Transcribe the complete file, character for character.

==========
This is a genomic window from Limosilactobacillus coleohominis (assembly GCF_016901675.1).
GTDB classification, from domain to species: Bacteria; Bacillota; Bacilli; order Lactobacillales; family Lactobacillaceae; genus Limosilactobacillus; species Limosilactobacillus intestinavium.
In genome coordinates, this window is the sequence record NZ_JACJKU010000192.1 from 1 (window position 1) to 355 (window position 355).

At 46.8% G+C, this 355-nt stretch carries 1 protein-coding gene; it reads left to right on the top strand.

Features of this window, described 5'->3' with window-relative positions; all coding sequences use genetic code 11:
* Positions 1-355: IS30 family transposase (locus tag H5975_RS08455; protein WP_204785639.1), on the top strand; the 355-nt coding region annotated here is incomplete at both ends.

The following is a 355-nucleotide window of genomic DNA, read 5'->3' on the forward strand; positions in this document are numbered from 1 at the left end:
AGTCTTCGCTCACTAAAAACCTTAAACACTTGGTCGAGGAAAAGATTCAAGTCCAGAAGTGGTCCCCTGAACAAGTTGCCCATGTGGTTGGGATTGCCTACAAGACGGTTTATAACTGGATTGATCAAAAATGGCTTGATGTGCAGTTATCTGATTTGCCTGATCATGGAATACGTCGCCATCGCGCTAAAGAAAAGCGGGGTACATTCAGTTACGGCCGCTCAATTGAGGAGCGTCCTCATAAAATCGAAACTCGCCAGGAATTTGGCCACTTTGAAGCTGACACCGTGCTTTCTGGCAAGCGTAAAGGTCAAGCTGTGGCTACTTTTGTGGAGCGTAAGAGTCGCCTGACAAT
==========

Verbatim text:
This is a genomic window from Limosilactobacillus coleohominis (assembly GCF_016901675.1).
GTDB classification, from domain to species: Bacteria; Bacillota; Bacilli; order Lactobacillales; family Lactobacillaceae; genus Limosilactobacillus; species Limosilactobacillus intestinavium.
In genome coordinates, this window is the sequence record NZ_JACJKU010000192.1 from 1 (window position 1) to 355 (window position 355).

At 46.8% G+C, this 355-nt stretch carries 1 protein-coding gene; it reads left to right on the top strand.

Features of this window, described 5'->3' with window-relative positions; all coding sequences use genetic code 11:
* Positions 1-355: IS30 family transposase (locus tag H5975_RS08455; protein WP_204785639.1), on the top strand; the 355-nt coding region annotated here is incomplete at both ends.

The following is a 355-nucleotide window of genomic DNA, read 5'->3' on the forward strand; positions in this document are numbered from 1 at the left end:
AGTCTTCGCTCACTAAAAACCTTAAACACTTGGTCGAGGAAAAGATTCAAGTCCAGAAGTGGTCCCCTGAACAAGTTGCCCATGTGGTTGGGATTGCCTACAAGACGGTTTATAACTGGATTGATCAAAAATGGCTTGATGTGCAGTTATCTGATTTGCCTGATCATGGAATACGTCGCCATCGCGCTAAAGAAAAGCGGGGTACATTCAGTTACGGCCGCTCAATTGAGGAGCGTCCTCATAAAATCGAAACTCGCCAGGAATTTGGCCACTTTGAAGCTGACACCGTGCTTTCTGGCAAGCGTAAAGGTCAAGCTGTGGCTACTTTTGTGGAGCGTAAGAGTCGCCTGACAAT